By Kenneth R. Harney
Saturday, March 3, 2007
A recent class-action lawsuit focuses attention on a long-festering consumer issue in real estate: Alleged steering of home buyers to affiliated title, settlement and mortgage companies by large real estate brokerage firms, a practice that could cost consumers hundreds of dollars, compared with fees and services offered by nonaffiliated competitors.
Two buyers in Minnesota filed suit Feb. 21 against Coldwell Banker Burnet Realty, one of the largest brokerage firms in the state, charging that it breached its fiduciary duties under state law when it steered the buyers to its own title and settlement affiliate, Burnet Title, despite knowing that the affiliate's fees were significantly higher than those available elsewhere.
A spokeswoman for Coldwell Banker Burnet said the company had no comment on the allegations and does not discuss pending litigation as a matter of corporate policy.
The class action, filed by Kenneth and Dylet Grady in state district court, potentially has national significance because many large real estate brokerage firms have financial relationships with one or more affiliates in the title, settlement and mortgage businesses. Properly structured, these affiliate relationships comply with federal anti-steering and anti-kickback rules, and have withstood numerous legal challenges.
Real estate brokerages increasingly rely on income from their affiliates, and often seek to maximize their "capture rates," which is the percentage of all home-sale transactions that use the affiliates' services. They also argue that even if the affiliates' fees or mortgage rates are not the lowest available, the quality and dependability of their services more than compensate for any price differences.
In the case of a broker-client relationship, fiduciary duty means that a real estate broker is bound to put a client's best interests ahead of the broker's, and must not profit from the relationship unless the client consents. A fiduciary is also supposed to disclose material facts that may affect the client's best interests.
The Gradys make claims in their suit that could be duplicated in other states: When real estate brokers or sales associates knowingly steer clients to higher-cost services that benefit the broker financially, they may violate the fiduciary responsibilities owed to those consumers. The Gradys also allege that Burnet Realty failed to disclose that its affiliated title company "retains at least 75 percent of each insurance premium," or that the title affiliate's fees "are among the highest, if not the highest, in Minnesota."
On a typical $250,000 home purchase, according to the suit, the title affiliate's fees "can be several hundred dollars more" than those of nonaffiliated competitors.
Among other alleged breaches of fiduciary duty, according to the suit, the real estate brokerage did not "disclose that it pressures its sales associates to direct their clients' closing and title insurance business" to the affiliate. Nor did the firm disclose that it offers financial incentives to sales associates who cooperate, including a "quick check" program that pays agents' commissions at closings, rather than at a later date, provided the closing occurs at Burnet Title.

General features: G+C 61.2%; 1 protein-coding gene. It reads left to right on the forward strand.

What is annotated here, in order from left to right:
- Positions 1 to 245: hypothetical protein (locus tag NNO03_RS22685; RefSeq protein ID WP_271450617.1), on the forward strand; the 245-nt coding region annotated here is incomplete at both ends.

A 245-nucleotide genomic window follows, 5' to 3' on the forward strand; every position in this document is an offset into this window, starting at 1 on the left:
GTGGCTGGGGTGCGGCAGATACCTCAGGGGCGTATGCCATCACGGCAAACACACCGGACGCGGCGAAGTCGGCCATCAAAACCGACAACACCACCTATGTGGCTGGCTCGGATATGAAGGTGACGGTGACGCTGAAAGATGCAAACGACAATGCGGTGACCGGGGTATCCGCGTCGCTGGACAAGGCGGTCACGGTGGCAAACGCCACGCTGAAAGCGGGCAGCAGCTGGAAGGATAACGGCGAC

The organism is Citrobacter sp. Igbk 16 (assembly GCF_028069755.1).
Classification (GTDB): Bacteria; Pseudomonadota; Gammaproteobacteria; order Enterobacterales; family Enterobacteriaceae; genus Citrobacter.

The suit also claims that other incentives include a "partnership compensation plan," that pays for retirement plan contributions, marketing expenses and "bonus pools" that are "tied, in part, to the direction of clients' business" to the title affiliate.
The Gradys' class action, which asks for what lawyers estimate to be millions of dollars in refunds and damage awards to more than 10,000 clients, can be seen as part of a backlash in a number of states and in Congress against title insurance and real estate industry practices. In a congressional hearing last spring, Colorado's then-deputy insurance commissioner, Erin Toll, criticized "the pervasiveness of kickback schemes" involving real estate and title firms in her state.
An independent title insurance agent from Minneapolis, Douglas R. Miller, president and chief executive of Title One, testified that in Minnesota "the title insurance industry and the real estate industry have locked up almost the entire marketplace" through affiliated business relationships. The arrangements take multiple forms, Miller said, but they all add up to the same result: "steering real estate consumers into overpriced ancillary services for secret profits."
Miller told the hearing that his firm does not participate in affiliate relationships with real estate firms or lenders, and charges the lowest insurance premiums in the market. Miller's company still finds it difficult to attract business from home buyers because real estate agents won't send customers his way.
Putting aside the specifics of the Gradys' suit, what should consumers do? Remember that federal law guarantees you the right to shop for the lowest-cost title, closing and other services. Check out the competition to be sure you're getting the best possible deal.
Kenneth R. Harney's e-mail address is KenHarney@earthlink.net.